On Thursday, The Supreme Court ruled that for now, Texas might not execute a death row inmate unless his pastor can touch him and pray aloud in the execution chamber. Chief Justice John G. Roberts Jr. writing for the majority said that on such practices the states might put on limits but that outright bans are not acceptable.
Chief justice writes, “We agree that the government has a compelling interest in preventing disruptions of any sort and maintaining solemnity and decorum in the execution chamber.” But he further added that those concerns could be labeled with necessary restrictions.
Those could include, “requiring silence during critical points in the execution process,” “limiting the volume of any prayer so that medical officials can monitor an inmate’s condition,” “subjecting advisers to immediate removal for failure to comply with any rule” and “allowing a spiritual adviser to speak only with the inmate.”
Mr. Ramirez’s request rejected.
John Henry Ramirez, for the murder of a convenience store in 2004 the inmate was sentenced to death. The worker who was stabbed was Pablo Castro, 29 times in a robbery that included pocket change. The Chief Justice wrote that the victim left behind his nine children and 14 grandchildren.
While staying in jail, Mr. Ramirez bonded a relationship with Dana Moore, the father of Second Baptist Church in Corpus Christi, Texas. He asked that Mr. Moore should be permitted to touch him and pray out loud with him as he dies.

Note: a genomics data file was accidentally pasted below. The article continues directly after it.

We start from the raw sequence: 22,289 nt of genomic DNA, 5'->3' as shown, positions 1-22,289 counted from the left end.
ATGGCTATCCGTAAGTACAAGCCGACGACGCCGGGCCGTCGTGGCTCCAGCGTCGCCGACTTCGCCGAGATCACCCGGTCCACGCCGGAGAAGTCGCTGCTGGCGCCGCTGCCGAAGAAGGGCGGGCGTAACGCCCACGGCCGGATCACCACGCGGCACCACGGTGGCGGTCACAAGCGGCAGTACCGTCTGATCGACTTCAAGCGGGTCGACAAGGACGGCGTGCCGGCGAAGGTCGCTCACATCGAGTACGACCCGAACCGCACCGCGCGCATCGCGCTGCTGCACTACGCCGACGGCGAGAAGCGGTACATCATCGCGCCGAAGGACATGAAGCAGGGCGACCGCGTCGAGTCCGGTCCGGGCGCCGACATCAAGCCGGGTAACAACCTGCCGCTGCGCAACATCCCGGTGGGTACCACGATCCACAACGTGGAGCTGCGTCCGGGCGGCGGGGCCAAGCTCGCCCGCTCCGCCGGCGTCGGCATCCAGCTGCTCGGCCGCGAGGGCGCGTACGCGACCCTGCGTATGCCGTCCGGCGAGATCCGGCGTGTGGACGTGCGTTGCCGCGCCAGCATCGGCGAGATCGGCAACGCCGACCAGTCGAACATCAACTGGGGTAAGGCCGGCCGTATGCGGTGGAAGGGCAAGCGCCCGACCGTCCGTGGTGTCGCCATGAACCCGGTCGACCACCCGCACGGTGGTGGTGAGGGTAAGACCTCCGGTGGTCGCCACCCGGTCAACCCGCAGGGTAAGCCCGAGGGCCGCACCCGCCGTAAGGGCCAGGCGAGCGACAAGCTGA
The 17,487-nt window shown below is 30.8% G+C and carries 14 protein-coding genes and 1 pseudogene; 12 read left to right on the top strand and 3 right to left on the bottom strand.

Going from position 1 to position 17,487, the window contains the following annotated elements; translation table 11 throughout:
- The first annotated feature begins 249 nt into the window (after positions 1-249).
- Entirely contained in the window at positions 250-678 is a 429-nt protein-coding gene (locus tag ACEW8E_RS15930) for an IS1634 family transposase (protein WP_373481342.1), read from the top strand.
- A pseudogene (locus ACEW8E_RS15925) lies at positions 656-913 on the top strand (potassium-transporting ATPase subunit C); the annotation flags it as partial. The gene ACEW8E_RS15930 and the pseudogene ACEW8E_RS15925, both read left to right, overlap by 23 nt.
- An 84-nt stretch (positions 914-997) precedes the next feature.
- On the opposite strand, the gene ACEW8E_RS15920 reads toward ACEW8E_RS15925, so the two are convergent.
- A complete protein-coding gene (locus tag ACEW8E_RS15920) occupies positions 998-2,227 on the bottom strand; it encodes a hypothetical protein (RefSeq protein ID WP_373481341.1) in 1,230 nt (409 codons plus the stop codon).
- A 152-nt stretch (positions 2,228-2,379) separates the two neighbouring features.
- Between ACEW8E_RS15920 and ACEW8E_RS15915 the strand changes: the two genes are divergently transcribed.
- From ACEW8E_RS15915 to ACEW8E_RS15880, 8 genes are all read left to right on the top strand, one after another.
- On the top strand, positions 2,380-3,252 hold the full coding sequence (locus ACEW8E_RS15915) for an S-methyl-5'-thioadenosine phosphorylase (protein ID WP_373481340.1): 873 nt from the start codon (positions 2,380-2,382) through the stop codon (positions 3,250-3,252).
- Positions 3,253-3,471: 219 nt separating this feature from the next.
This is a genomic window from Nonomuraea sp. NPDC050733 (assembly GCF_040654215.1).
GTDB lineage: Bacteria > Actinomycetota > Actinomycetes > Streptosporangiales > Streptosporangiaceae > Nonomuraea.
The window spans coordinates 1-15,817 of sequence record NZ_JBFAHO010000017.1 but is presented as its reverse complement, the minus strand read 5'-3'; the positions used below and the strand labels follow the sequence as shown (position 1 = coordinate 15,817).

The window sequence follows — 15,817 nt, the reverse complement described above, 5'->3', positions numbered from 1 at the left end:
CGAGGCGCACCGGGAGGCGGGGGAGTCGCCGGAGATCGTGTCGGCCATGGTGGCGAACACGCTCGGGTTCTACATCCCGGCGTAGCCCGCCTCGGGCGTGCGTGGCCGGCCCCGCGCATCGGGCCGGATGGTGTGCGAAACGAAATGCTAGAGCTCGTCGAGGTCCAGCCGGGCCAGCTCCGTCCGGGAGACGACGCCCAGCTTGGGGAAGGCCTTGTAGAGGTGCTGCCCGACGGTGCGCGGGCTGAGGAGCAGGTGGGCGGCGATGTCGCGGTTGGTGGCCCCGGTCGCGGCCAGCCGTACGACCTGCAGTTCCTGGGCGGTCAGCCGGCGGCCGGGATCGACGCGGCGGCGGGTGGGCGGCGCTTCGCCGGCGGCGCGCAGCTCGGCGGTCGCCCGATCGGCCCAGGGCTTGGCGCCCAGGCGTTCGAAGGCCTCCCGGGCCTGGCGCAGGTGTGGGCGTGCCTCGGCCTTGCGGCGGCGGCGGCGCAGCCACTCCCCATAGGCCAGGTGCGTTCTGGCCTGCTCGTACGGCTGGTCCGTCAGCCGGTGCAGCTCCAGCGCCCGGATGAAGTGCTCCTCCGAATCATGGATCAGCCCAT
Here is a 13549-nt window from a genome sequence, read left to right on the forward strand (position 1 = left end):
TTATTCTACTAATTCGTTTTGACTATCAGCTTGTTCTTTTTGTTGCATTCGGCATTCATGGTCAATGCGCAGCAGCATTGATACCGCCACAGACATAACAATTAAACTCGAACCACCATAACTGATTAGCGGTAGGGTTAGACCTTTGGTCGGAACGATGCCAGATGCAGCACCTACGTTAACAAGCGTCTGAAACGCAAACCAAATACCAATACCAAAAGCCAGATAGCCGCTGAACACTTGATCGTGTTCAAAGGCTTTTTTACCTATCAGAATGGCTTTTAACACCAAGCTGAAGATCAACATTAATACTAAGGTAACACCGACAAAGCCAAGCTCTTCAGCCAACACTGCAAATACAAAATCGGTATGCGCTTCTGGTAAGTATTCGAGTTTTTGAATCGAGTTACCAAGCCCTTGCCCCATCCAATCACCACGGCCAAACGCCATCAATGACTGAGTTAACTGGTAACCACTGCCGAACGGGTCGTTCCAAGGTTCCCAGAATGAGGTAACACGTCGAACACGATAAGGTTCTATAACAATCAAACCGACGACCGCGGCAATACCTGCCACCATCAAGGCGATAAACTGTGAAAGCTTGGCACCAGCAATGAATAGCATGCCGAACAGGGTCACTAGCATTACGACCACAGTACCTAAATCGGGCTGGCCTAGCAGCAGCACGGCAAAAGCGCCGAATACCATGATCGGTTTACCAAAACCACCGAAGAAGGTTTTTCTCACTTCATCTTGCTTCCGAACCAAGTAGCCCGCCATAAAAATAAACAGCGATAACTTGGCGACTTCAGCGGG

But the prison officials denied his request, looking into the security concerns, Ramirez sued. His lawyers elaborated, he stated that the policy has violated his rights to exercise his faith at that moment when “most Christians believe they will either ascend to heaven or descend to hell — in other words, when religious instruction and practice is most needed.”
To which Chief Justice writes that there has been a good reason to think that the request of Ramirez was sincere.
Judge David Hittner of the Federal District Court in Houston ruled against Ramirez and said that it was more than enough for Mr. Moore to be allowed by the prison officials to stand nearby during the execution. He further said that the courts should not become entangled in these cases.
Justice Brett M. Kavanaugh wrote for Mr. Ramirez’s case, “Ramirez not only wants a religious adviser in the execution room, he also wants the adviser to be able to engage in audible prayer and even to be able to physically touch him during the execution process.”
Justice Kavanaugh concluded his opinion with some advice to state corrections systems.
He added, “To avoid persistent future litigation and the accompanying delays, it may behoove states to try to accommodate an inmate’s timely and reasonable requests about a religious adviser’s presence and activities in the execution room if the states can do so without meaningfully sacrificing their compelling interests in safety, security, and solemnity.”
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